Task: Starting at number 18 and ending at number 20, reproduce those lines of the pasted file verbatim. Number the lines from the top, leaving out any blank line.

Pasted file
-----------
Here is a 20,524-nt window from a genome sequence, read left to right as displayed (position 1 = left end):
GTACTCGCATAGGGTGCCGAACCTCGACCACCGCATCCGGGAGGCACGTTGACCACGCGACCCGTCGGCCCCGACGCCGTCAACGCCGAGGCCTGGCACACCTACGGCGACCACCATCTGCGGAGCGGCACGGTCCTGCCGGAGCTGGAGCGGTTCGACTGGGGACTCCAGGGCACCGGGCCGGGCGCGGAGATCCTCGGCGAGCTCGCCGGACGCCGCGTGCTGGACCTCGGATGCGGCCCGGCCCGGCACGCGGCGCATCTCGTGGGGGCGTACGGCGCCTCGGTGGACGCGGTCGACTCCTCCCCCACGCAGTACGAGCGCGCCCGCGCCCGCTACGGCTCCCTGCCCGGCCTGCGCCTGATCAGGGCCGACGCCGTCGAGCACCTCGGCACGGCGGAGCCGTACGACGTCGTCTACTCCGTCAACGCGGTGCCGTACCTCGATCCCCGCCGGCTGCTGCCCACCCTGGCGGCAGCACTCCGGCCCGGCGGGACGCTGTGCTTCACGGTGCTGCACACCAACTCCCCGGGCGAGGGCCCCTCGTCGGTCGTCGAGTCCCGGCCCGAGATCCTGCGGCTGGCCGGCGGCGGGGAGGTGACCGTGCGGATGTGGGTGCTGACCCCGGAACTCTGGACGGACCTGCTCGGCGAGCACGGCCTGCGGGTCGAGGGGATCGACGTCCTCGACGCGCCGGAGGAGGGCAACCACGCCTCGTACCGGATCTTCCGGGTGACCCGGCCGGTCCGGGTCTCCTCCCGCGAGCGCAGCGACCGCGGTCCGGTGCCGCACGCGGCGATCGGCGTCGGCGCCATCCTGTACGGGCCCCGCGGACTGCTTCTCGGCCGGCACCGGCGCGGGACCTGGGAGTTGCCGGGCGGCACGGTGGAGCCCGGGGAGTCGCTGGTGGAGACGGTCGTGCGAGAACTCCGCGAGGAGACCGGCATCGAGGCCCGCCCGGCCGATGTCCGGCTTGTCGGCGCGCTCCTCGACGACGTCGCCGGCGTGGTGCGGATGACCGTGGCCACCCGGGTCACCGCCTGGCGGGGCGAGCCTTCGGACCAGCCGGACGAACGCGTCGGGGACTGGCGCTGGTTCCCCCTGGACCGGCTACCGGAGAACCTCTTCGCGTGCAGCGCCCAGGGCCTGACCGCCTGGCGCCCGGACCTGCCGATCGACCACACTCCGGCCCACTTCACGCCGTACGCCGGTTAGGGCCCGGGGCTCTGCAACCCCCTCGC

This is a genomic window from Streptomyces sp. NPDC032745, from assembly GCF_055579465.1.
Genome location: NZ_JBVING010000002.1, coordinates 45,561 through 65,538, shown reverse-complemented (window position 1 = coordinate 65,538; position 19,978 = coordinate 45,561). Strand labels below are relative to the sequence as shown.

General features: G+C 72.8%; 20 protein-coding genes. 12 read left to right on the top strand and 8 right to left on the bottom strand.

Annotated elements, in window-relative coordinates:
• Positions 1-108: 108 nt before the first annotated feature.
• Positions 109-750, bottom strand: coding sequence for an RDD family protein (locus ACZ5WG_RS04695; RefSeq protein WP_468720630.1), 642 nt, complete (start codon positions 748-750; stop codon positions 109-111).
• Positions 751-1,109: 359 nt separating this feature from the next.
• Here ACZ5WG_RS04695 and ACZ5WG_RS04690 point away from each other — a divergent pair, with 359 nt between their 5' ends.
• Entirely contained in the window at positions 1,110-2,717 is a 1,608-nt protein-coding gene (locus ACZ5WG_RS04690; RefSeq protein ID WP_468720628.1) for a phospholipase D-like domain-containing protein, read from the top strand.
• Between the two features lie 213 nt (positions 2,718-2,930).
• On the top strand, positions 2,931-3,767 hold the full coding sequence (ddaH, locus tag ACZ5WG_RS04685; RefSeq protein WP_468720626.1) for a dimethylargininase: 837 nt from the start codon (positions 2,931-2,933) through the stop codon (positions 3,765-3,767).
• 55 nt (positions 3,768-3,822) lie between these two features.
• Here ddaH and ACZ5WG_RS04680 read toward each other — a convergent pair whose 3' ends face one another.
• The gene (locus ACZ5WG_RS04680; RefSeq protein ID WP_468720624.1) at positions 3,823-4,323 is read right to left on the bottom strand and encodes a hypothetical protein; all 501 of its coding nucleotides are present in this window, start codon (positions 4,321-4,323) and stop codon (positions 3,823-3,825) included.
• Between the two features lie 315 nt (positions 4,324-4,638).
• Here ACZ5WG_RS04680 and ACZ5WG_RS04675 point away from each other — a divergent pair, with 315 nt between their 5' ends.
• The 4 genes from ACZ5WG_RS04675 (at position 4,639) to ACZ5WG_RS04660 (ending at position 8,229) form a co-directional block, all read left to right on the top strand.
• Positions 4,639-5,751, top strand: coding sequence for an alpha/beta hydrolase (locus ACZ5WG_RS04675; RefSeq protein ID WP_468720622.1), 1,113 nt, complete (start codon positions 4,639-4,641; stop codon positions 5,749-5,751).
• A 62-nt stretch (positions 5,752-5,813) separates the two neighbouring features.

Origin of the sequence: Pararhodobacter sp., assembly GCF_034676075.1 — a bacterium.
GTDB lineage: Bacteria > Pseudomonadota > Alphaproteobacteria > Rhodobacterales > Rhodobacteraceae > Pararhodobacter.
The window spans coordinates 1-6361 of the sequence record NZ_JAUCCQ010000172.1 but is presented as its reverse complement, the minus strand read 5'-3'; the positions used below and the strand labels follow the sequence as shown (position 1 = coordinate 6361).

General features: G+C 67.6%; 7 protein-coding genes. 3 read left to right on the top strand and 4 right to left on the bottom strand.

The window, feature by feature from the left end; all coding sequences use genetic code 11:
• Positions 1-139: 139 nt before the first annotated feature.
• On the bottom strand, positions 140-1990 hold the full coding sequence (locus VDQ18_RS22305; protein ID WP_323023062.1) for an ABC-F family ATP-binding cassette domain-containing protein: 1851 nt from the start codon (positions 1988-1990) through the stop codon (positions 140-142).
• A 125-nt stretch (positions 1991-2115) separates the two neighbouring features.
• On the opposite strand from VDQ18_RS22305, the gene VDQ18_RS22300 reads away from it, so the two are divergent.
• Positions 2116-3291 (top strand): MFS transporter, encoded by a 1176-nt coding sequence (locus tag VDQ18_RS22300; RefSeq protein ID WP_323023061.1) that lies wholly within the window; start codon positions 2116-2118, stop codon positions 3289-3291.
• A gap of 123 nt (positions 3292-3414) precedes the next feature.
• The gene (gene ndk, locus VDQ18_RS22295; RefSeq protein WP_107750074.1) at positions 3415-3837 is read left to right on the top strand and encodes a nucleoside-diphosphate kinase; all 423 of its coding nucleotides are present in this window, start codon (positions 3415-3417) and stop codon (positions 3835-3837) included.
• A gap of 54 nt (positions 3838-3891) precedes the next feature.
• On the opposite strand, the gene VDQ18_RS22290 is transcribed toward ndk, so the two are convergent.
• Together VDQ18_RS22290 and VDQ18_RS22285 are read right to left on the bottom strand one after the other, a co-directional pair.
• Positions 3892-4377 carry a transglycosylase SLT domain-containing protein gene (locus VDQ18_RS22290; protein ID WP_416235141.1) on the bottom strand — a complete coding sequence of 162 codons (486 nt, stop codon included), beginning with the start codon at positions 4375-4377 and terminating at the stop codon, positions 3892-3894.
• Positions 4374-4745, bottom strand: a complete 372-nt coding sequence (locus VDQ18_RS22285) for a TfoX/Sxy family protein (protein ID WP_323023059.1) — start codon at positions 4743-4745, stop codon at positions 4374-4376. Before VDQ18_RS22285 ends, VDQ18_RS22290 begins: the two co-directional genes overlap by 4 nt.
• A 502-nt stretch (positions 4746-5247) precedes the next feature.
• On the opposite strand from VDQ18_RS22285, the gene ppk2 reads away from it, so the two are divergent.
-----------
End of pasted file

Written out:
• Here ACZ5WG_RS04680 and ACZ5WG_RS04675 point away from each other — a divergent pair, with 315 nt between their 5' ends.
• The 4 genes from ACZ5WG_RS04675 (at position 4,639) to ACZ5WG_RS04660 (ending at position 8,229) form a co-directional block, all read left to right on the top strand.
• Positions 4,639-5,751, top strand: coding sequence for an alpha/beta hydrolase (locus ACZ5WG_RS04675; RefSeq protein ID WP_468720622.1), 1,113 nt, complete (start codon positions 4,639-4,641; stop codon positions 5,749-5,751).